Genomes of vertebrates and plants contain a substantial number of transposable elements (TEs), which are silenced by repressive epigenetic modifications, such as cytosine methylation and methylation of lysine 9 of histone H3. These modifications are essential for formation of inactive chromatin structures called heterochromatin. A potential complication is that active cellular genes sometimes contain TEs within their transcribed regions.
In this study, we show that heterochromatic epigenetic modifications are commonly found within actively transcribed gene units in both the Arabidopsis and rice genomes. We further show that in Arabidopsis, full-length transcription of genes with intragenic heterochromatin, most of which is formed by TE insertions, requires IBM2 (Increase in Bonsai Methylation 2), a protein with a Bromo-Adjacent Homology (BAH) domain and an RNA recognition motif (RRM). Our results reveal a novel epigenetic mechanism that masks effects of genetic variations created by TE insertions, allowing evolution of complex genomes with heterochromatic domains having diverse functions. (This work is a collaboration with Saze lab in OIST.)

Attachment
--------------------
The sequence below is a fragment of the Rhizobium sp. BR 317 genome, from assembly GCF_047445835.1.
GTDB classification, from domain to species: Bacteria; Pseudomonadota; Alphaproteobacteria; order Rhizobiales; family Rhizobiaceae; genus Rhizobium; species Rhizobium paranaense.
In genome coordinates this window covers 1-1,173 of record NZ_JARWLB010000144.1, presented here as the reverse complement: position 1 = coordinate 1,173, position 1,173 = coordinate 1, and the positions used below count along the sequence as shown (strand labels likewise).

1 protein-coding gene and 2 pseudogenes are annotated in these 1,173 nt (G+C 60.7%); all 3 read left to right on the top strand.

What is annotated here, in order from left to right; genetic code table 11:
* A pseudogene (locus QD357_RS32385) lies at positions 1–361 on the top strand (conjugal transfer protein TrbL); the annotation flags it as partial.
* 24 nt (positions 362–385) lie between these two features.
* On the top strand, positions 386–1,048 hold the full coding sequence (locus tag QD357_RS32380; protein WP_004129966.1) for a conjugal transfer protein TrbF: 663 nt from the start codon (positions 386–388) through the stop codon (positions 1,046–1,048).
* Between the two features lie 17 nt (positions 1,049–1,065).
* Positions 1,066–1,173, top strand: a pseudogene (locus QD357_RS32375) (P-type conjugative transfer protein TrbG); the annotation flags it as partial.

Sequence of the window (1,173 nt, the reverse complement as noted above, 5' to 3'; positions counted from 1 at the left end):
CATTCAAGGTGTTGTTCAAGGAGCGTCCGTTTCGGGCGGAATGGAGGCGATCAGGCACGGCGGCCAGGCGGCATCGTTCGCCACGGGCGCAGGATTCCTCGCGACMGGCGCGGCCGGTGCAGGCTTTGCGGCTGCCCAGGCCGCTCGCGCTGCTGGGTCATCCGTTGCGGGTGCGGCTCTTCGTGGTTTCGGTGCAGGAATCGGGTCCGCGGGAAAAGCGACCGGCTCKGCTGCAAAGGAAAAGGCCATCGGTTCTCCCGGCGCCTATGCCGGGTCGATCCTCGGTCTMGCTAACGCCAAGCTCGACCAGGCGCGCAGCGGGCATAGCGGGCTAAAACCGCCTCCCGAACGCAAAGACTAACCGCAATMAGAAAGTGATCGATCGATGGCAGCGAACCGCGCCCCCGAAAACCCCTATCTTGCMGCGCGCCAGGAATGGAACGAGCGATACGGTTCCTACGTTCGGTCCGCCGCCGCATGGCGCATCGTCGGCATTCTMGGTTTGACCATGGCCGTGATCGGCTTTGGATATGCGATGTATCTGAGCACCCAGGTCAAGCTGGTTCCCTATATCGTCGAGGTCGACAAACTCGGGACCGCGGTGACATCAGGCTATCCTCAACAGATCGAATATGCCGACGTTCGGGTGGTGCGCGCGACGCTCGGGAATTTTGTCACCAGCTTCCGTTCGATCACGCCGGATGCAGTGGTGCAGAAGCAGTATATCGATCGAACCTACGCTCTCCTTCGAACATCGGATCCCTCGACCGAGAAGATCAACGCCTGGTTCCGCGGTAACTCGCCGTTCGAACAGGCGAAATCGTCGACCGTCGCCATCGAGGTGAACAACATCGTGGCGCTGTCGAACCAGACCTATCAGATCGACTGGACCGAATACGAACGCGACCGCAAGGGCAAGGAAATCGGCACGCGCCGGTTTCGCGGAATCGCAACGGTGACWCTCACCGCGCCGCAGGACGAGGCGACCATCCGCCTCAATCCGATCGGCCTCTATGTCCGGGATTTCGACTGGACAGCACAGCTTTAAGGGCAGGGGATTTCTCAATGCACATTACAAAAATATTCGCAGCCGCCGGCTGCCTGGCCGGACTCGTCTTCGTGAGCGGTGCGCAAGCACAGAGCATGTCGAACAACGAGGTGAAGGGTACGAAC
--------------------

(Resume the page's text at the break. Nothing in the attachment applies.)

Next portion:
Full-length transcription of the gene containing heterochromatin is impaired in ibm2 mutant. mRNA reads are indicated with green and red. Reads with dotted lines are mapped across exon-exon boundaries. Note that the inserted TE (ATLINE2) is associated with heterochromatic H3K9 methylation (bottom).